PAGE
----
• Installing database servers
    • Installing database servers for development, test, and production
      • Why SQLite matters for agile Rails development
      • Planning the switch from SQLite to production database servers
    • Locating database drivers for Ruby and installing them using custom switches
      • Drivers for MySQL, PostgreSQL, SQL Server, Oracle, DB2, and FireBird
    • Different install strategies for user $HOME, usr/local, usr/bin, and .rvm
  • Installing Rails
    • Installing Rails as a gem
    • Criteria for and testing a successful Rails installation
    • Creating a new application
    • Understanding Rails top-level directory structure
    • Building local Rails documentation per development installation
    • Building a local or shared documentation server
    • Starting the Rails HTTP server 
      • WEBrick vs. Apache (or other installed server)
      • Setting the port and other parameters
      • Logging and monitoring server activity
      • Locating and killing the Rails HTTP process
    • Upgrading Rails
  • Git
    • Why GIT matters for Ruby and/or Rails development
      • Git’s easy branching and merging encourages experimentation
      • GitHub is social networking for coders and hosts both Ruby and Rails repositories
      • Using Git with Rails works well with Subversion repositories
    • Installing Git from binaries
    • Creating a Git repository in Rails directory structure
    • Configuring Git for Rails development
      • Controversies on what to include in .gitignore
      • Hooks for pre-commit and post-checkout
    • Analyzing Git’s logging mechanism
    • Altering commits
      • Best practices reset, cherry-pick, and revert
      • Rebasing commits
    • Cloning remote repositories
  • Rails Convention vs. Configuration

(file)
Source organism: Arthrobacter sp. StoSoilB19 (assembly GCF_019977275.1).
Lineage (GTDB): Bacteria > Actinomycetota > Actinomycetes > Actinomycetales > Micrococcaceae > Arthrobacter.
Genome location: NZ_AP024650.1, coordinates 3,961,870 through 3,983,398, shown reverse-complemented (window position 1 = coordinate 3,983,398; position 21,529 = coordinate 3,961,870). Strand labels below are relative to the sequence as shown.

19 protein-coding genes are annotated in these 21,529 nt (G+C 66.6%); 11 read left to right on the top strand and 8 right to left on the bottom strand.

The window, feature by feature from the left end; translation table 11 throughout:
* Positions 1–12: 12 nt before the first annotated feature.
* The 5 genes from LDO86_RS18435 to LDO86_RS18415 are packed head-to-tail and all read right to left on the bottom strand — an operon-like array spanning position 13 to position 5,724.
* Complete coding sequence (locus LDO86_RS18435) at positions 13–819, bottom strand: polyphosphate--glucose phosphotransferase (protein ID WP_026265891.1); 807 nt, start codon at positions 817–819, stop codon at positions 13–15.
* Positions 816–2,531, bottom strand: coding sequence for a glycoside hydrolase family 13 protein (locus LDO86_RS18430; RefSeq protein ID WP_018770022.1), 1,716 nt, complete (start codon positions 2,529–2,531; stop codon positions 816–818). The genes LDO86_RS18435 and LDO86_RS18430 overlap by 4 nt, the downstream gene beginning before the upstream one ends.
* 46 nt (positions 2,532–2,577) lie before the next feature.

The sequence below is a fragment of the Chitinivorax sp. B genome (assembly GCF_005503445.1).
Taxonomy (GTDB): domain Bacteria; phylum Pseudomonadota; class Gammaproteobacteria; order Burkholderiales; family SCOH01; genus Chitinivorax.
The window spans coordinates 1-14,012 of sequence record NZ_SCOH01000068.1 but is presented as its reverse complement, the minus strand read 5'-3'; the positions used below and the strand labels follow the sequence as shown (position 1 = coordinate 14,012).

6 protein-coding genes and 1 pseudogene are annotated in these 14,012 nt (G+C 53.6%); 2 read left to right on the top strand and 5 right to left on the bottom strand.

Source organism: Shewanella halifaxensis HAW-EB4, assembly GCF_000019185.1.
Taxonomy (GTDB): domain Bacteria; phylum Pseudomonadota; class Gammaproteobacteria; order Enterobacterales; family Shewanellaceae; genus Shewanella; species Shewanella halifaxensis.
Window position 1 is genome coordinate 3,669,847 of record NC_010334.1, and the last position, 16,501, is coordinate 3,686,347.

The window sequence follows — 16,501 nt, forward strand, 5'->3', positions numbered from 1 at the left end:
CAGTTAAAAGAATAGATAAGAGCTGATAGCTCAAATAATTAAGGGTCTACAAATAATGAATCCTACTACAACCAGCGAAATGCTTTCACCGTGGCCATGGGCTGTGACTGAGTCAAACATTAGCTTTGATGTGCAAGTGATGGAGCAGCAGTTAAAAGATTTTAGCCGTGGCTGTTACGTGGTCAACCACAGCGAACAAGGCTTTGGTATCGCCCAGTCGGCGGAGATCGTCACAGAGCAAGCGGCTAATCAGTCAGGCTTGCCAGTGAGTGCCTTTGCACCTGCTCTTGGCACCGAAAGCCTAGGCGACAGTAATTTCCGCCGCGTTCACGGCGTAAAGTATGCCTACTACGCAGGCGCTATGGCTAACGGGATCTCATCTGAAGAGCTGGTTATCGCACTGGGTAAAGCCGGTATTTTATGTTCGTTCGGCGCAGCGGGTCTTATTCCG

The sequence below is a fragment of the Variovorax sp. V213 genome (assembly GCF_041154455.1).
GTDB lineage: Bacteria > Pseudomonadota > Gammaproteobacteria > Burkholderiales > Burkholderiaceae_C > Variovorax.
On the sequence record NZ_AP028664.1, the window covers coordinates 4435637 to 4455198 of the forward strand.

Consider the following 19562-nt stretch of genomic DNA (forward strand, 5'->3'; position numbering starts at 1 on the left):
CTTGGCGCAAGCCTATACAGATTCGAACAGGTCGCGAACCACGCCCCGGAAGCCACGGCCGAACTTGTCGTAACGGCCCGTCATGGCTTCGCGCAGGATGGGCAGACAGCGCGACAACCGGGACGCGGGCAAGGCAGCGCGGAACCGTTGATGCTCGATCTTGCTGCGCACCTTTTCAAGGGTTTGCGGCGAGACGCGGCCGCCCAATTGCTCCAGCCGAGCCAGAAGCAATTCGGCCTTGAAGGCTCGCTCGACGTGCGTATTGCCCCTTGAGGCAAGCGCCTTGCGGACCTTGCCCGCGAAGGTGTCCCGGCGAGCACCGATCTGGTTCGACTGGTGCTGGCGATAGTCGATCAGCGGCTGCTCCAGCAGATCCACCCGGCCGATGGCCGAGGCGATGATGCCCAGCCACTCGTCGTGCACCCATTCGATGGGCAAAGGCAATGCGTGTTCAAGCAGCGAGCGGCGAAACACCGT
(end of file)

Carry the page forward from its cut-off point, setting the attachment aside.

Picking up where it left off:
• Effect of different versions when creating Rails apps
    • The Gemfile
    • Tracking dependencies with Bundler
    • Automating tasks using Rake
    • Creating, running, and rolling back migrations
    • Setting database parameters
    • Setting environments for development, test, and production
    • Working with routing
    • Using the Rails console to examine running development, test, or production applications
    • Installing Rails plugins
    • Upgrading a Rails app
  • Deploying Rails
    • Switching from SQLite3 and WEBrick to Apache, MySQL, and Passenger
    • Using Git, Bundler, and Capistrano for remote deployment
    • Troubleshooting common deployment problems
    • Managing log files: planning rollover, archival, and even deletion

Meet Your Instructor

Peter picture
Peter

Peter started programming before he learned how to use a keyboard properly, after messing around with a Commodore 64, BASIC, and a few cassette tapes.

Starting in the late 1990’s Peter became a passionate contributor to the open source community. As an active participant he has submitted bug fixes and new features to several projects and has released many of his own software packages as open source.

In 2006 Peter left upper management and became a freelance software...

Meet Peter »

Contact us to learn more